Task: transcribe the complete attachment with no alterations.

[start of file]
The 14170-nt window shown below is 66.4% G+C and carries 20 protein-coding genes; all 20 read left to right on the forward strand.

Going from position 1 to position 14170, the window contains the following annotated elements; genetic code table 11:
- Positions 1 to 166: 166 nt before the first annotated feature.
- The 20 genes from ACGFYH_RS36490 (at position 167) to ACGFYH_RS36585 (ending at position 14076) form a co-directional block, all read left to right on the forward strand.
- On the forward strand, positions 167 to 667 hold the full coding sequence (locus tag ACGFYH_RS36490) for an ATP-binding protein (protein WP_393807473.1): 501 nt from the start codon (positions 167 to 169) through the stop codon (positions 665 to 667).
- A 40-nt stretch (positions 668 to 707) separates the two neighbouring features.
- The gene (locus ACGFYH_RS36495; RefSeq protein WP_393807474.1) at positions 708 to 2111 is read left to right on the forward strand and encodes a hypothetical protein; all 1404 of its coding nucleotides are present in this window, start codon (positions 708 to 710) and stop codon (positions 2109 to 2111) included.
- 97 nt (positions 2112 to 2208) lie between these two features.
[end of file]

The 14170-nt window shown below is 66.4% G+C and carries 20 protein-coding genes; all 20 read left to right on the forward strand.

Going from position 1 to position 14170, the window contains the following annotated elements; genetic code table 11:
- Positions 1 to 166: 166 nt before the first annotated feature.
- The 20 genes from ACGFYH_RS36490 (at position 167) to ACGFYH_RS36585 (ending at position 14076) form a co-directional block, all read left to right on the forward strand.
- On the forward strand, positions 167 to 667 hold the full coding sequence (locus tag ACGFYH_RS36490) for an ATP-binding protein (protein WP_393807473.1): 501 nt from the start codon (positions 167 to 169) through the stop codon (positions 665 to 667).
- A 40-nt stretch (positions 668 to 707) separates the two neighbouring features.
- The gene (locus ACGFYH_RS36495; RefSeq protein WP_393807474.1) at positions 708 to 2111 is read left to right on the forward strand and encodes a hypothetical protein; all 1404 of its coding nucleotides are present in this window, start codon (positions 708 to 710) and stop codon (positions 2109 to 2111) included.
- 97 nt (positions 2112 to 2208) lie between these two features.